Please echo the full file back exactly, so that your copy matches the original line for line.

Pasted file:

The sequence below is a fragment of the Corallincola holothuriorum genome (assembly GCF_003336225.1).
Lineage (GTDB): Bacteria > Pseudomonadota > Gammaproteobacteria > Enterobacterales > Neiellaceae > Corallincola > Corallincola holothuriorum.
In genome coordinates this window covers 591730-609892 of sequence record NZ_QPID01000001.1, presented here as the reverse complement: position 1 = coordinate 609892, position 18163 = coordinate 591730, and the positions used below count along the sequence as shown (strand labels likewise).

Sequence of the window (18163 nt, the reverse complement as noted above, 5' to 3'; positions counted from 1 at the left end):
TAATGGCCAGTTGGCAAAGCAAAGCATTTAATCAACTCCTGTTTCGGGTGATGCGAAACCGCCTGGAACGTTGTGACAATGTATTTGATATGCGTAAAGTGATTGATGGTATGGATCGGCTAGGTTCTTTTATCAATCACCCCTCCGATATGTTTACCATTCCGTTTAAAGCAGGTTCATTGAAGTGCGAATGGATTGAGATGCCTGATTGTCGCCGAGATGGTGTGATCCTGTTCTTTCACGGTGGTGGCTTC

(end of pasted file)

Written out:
The sequence below is a fragment of the Corallincola holothuriorum genome (assembly GCF_003336225.1).
Lineage (GTDB): Bacteria > Pseudomonadota > Gammaproteobacteria > Enterobacterales > Neiellaceae > Corallincola > Corallincola holothuriorum.
In genome coordinates this window covers 591730-609892 of sequence record NZ_QPID01000001.1, presented here as the reverse complement: position 1 = coordinate 609892, position 18163 = coordinate 591730, and the positions used below count along the sequence as shown (strand labels likewise).

Sequence of the window (18163 nt, the reverse complement as noted above, 5' to 3'; positions counted from 1 at the left end):
TAATGGCCAGTTGGCAAAGCAAAGCATTTAATCAACTCCTGTTTCGGGTGATGCGAAACCGCCTGGAACGTTGTGACAATGTATTTGATATGCGTAAAGTGATTGATGGTATGGATCGGCTAGGTTCTTTTATCAATCACCCCTCCGATATGTTTACCATTCCGTTTAAAGCAGGTTCATTGAAGTGCGAATGGATTGAGATGCCTGATTGTCGCCGAGATGGTGTGATCCTGTTCTTTCACGGTGGTGGCTTC